Big Data and the Need-to-Know About Suppliers

Sinking Ship Supply ChainManufacturers have awakened to the reality that they need to know a lot more about their suppliers: a 2013 report from Supply Chain Insights found that 41 percent of surveyed supply chain professionals cite the ability to get to data on suppliers as the #1 problem they face in 2012.

It makes sense. Economic uncertainty, natural disasters, political and social unrest are all factors with real potential for supply chain disruption. Knowing how a supplier is performing and where they are operating at any given time gives manufacturers an informed perspective that enables them to proactively respond to even the slightest tremor on the backbone of today’s brittle supply chains.

Getting the insight needed, though, isn’t really getting any easier. Fewer and fewer companies are publicly traded, making it more difficult to get real insight into leadership, locations, and financial performance. When it comes to doing business with suppliers in emerging economies, sources such as World Bank or the World Factbook don’t provide much beyond statistics and figures such as taxation, immigration, and legal aspects of doing business in a particular region or country.

Can big data help close the gap on information needed to reduce supplier risk? Supply chain executives think so, according to a 2013 report from Eye for Transport. Two-thirds of survey respondents are evaluating big data initiatives, citing lowering costs and the need for real-time decision making as two of the biggest drivers.

What’s valuable about the unstructured data is the velocity, volume and variety of the information. In many ways, harnessing big data can be like having feet-on-the-street where your suppliers operate. You can learn with lightning speed how a natural disaster may impact operations; whether there’s been a change in leadership or a court action against the company. Having this information arrive on your desktop, in a timely fashion, gives you critical lead time to evaluate options, formulate a strategy and execute with confidence.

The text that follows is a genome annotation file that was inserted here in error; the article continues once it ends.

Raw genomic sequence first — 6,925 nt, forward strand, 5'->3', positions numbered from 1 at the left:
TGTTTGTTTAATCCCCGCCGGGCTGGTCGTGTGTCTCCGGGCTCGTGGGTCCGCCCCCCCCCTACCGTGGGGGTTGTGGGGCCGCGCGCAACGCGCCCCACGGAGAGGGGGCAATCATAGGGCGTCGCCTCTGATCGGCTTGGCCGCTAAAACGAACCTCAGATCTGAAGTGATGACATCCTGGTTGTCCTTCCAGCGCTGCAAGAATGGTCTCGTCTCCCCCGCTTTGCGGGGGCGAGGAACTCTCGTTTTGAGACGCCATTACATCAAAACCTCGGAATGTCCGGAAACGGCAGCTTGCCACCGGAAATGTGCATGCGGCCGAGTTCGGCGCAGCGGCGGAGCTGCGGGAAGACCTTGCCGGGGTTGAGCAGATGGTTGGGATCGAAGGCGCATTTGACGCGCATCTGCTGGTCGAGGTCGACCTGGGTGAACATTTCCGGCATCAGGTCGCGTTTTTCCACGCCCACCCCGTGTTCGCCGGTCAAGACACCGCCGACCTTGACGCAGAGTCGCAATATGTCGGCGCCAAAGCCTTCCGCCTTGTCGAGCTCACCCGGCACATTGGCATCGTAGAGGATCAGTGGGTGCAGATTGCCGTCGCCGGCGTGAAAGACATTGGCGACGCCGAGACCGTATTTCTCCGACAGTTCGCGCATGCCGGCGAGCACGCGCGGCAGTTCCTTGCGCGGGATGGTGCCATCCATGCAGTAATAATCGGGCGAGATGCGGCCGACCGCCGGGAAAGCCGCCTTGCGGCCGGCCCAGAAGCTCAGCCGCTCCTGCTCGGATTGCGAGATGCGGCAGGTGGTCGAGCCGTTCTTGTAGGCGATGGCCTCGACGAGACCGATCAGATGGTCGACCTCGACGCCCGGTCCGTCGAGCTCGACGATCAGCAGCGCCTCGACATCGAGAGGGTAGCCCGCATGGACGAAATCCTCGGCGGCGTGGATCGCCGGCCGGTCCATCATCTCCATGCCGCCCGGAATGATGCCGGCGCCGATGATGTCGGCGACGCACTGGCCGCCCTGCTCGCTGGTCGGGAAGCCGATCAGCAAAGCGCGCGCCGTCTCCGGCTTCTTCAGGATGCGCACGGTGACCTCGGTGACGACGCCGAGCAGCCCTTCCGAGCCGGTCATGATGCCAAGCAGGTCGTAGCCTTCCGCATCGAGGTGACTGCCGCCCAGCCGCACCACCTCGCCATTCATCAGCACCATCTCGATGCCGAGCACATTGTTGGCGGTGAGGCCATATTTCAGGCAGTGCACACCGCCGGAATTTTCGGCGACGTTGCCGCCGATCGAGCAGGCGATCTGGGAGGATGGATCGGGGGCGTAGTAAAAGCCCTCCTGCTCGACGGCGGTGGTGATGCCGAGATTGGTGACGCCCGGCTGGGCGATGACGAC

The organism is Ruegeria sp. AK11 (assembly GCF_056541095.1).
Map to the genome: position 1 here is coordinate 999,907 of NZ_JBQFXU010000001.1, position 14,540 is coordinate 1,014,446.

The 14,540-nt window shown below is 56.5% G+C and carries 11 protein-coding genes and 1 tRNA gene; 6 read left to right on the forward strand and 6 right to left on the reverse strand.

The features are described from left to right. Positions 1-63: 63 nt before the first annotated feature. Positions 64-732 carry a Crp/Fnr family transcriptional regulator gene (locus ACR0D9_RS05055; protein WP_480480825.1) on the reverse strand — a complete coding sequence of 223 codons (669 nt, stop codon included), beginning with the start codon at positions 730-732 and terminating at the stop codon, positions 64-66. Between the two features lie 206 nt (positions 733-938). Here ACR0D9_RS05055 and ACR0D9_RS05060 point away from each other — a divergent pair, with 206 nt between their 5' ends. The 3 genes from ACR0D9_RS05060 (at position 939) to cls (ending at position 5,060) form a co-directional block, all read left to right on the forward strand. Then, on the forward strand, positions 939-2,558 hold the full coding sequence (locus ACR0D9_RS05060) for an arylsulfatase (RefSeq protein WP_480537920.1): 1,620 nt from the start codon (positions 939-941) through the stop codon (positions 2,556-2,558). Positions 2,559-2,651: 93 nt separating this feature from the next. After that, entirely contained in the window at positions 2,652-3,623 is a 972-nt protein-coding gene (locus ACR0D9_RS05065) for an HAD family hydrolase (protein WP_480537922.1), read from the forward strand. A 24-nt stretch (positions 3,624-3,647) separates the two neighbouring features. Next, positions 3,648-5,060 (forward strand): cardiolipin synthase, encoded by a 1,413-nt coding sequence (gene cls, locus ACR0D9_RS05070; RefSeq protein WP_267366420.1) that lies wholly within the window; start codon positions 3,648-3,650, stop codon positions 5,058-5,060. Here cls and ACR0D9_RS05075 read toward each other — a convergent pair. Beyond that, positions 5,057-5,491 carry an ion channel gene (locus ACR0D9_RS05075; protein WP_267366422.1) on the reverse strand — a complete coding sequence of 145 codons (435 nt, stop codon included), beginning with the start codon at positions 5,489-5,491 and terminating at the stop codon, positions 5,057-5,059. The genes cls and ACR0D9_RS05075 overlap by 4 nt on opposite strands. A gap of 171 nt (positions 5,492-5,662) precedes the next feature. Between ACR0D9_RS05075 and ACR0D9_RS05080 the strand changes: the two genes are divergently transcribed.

You can start small – with the suppliers you already know that may be having problems, or those who are your most critical. Start by asking yourself

  • Where am I most vulnerable to disruption?
  • Which suppliers are most likely to negatively impact my business if they fail?
  • Where should I look for alternatives?

Identify the unstructured – or big – data that can help you sort through those questions and integrate it with the structured, traditional information you already track. Consolidate it in a single source and you will create the deep, complete picture you need to proactively manage suppliers and risk.

Check out this white paper on Supplier Management to learn more.

Photo credit Gorilla Girl (c) 2007

Posted in Big Data, Supply Chain Management by Phil Fisher

Phil Fisher is Senior Director of Partner Solutions Strategy and D&B.

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